Shahin Ashraf, Islamic Relief Worldwide Head of Global Advocacy
Islamic Relief is joining the international community in celebrating the incredible women humanitarians who are striving to make the world a better place. Our Head of Global Advocacy, Shahin Ashraf, explains why:
Women are often the unsung heroes not just of aid work but also of the work they do in their families and communities, helping people in need and securing peace.
As humanitarians, as health professionals and teachers, as carers, as peacemakers, so many women work tirelessly in the service of others.
At Islamic Relief we have inspiring women working on the front line of aid delivery, both in emergency response and in lifting communities out of poverty.
We see women as heroes and survivors, not victims
Too often we hear of women predominantly as victims. Some of the language is changing for the better – increasingly we talk about those who have experienced abuse as survivors, not victims, for example.
But we still tend to hear comparatively little about women as change-makers – and as inspirational forces.
Time and time again women who have been through enormous suffering themselves manage to gather the strength not only to survive trauma but also to be pillars of strength for their families, communities and societies.
And it’s the same in aid work – women are among the foremost heroes of Islamic Relief’s work.
Despite all the challenges and barriers they face, they get up every day motivated to help others and make the world a better place.
Women are a core part of the Islamic Relief workforce, serving the organisation in so many key roles, such as humanitarians, doctors, and advocates.
Most of the people Islamic Relief supports are women and children, and women are usually able to relate uniquely well to other women.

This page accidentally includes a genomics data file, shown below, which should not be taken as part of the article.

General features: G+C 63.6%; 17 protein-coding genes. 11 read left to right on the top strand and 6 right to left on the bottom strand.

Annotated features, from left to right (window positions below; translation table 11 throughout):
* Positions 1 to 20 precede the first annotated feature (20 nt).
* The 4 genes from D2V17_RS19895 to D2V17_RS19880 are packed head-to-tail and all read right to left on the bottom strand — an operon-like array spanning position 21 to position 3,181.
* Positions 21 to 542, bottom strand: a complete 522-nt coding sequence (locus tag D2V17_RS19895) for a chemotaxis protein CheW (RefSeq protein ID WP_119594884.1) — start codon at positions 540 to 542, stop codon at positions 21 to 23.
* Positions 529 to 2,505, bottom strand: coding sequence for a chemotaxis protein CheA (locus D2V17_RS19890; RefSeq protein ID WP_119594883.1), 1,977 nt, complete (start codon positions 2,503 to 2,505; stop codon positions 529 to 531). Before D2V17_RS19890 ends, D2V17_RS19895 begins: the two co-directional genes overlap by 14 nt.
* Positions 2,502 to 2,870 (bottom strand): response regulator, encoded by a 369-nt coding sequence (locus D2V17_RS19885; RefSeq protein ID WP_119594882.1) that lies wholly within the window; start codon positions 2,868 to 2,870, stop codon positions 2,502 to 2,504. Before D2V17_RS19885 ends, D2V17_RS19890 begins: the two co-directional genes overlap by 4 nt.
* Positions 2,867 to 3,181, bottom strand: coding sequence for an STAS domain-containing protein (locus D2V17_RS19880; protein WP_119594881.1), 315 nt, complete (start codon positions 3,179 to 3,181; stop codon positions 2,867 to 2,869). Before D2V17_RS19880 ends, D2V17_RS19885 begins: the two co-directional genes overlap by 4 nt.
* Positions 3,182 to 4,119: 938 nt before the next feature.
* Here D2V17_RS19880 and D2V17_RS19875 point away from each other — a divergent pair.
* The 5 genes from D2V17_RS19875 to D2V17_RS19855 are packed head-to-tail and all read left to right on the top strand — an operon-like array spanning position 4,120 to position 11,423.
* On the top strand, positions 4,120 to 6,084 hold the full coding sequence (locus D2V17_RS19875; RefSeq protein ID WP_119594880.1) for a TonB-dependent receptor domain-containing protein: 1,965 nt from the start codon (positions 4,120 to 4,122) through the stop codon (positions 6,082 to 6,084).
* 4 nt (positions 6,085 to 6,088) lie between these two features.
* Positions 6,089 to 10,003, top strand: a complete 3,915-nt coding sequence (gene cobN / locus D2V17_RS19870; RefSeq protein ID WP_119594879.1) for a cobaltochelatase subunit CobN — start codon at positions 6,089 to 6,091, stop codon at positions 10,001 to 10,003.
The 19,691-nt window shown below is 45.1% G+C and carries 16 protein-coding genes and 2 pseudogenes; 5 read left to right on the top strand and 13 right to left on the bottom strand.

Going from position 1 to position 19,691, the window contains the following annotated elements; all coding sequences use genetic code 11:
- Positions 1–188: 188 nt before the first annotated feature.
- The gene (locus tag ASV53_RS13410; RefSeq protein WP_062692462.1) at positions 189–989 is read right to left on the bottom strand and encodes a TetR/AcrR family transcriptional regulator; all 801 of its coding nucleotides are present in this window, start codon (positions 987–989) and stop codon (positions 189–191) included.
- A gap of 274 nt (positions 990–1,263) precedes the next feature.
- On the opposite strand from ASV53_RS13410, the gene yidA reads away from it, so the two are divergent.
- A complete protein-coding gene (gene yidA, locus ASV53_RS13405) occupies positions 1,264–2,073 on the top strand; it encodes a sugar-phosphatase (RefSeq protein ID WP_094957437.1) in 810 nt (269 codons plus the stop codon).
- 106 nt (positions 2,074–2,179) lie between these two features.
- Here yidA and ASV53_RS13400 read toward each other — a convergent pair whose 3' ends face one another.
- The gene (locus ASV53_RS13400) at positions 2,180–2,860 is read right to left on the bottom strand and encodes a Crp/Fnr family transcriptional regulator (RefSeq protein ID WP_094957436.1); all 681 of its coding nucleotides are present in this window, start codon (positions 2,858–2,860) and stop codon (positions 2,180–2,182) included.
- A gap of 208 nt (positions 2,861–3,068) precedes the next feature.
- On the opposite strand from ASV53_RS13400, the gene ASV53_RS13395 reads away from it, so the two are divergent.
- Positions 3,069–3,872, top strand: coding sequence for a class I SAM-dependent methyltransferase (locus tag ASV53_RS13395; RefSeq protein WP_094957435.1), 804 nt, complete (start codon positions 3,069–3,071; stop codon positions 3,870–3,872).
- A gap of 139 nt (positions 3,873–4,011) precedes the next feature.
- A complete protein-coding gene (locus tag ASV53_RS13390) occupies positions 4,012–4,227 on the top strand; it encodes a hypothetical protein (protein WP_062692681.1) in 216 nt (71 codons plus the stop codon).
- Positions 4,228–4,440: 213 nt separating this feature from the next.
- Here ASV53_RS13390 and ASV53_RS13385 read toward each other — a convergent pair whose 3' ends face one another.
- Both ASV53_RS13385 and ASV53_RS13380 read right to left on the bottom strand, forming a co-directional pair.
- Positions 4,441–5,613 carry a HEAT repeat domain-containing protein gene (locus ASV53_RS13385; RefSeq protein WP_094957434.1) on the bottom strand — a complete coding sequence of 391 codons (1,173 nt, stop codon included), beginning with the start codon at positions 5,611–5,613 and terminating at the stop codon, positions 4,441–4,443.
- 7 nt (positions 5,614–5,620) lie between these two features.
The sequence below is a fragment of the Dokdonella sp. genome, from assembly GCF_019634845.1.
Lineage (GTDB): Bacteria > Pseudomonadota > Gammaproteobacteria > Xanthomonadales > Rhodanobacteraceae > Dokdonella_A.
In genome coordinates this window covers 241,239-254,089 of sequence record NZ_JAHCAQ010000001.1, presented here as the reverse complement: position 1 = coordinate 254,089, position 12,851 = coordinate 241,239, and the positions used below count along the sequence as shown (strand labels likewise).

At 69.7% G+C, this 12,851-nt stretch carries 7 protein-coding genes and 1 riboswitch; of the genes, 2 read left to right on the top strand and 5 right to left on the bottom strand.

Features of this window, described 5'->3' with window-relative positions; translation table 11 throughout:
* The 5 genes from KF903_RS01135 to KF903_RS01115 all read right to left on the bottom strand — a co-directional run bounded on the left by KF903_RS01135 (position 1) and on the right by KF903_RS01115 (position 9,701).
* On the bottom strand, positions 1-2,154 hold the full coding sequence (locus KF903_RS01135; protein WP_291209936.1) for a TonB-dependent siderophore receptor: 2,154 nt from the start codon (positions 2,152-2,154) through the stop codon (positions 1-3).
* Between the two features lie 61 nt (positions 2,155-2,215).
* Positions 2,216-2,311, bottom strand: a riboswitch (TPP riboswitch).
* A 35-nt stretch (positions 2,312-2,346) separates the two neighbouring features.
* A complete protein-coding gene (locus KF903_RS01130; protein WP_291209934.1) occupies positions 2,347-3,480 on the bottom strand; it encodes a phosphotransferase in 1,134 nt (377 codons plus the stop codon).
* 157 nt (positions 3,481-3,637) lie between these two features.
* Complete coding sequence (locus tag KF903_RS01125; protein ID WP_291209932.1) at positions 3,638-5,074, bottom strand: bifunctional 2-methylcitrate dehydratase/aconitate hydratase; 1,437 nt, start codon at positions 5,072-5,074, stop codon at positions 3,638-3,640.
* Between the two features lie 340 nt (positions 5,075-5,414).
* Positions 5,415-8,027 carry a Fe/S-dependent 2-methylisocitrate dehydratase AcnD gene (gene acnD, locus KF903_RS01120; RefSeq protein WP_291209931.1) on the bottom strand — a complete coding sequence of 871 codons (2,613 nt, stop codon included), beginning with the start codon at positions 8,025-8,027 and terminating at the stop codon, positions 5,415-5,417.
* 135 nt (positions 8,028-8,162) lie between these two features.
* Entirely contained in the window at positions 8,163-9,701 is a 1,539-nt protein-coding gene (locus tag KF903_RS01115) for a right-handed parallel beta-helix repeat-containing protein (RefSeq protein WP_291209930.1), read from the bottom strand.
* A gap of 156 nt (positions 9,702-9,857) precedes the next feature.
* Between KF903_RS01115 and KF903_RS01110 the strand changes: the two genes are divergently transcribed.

So much of our work depends on our female staff and volunteers accessing other women and getting to the heart of their concerns and needs.
Women are integral to Islamic Relief’s work
Many of these issues – from poverty to conflict – adversely affect women. In fact, it’s often women who suffer the effects the most.
Even something as simple as accessing education becomes an issue for women in some communities, if for example there is no provision for girls on their period.
The barriers are huge for women around the world. So to create fairer societies, I want to see more women in decision-making roles.
More is needed to empower women humanitarians
We know the role of caregiving often falls on women, especially as mothers and daughters, so in a sense as humanitarians our work to serve others never ends, whether in our jobs or at home.
Women undoubtedly face challenges in the workplace, such as being to the fore in critical grassroots roles and yet being unrecognised or unable to input at a strategic and management level.
The humanitarian aid sector needs to do more to eliminate these obstacles. We need to invest in female leadership in humanitarian work and also support women with more resources to fulfil their potential.